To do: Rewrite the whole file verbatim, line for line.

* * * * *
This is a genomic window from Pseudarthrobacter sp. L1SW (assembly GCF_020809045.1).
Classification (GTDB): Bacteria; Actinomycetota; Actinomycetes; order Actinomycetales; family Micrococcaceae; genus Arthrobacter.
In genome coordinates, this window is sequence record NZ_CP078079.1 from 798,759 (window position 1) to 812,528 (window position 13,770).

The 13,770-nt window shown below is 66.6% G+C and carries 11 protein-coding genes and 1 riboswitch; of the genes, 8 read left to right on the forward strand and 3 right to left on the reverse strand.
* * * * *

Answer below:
This is a genomic window from Pseudarthrobacter sp. L1SW (assembly GCF_020809045.1).
Classification (GTDB): Bacteria; Actinomycetota; Actinomycetes; order Actinomycetales; family Micrococcaceae; genus Arthrobacter.
In genome coordinates, this window is sequence record NZ_CP078079.1 from 798,759 (window position 1) to 812,528 (window position 13,770).

The 13,770-nt window shown below is 66.6% G+C and carries 11 protein-coding genes and 1 riboswitch; of the genes, 8 read left to right on the forward strand and 3 right to left on the reverse strand.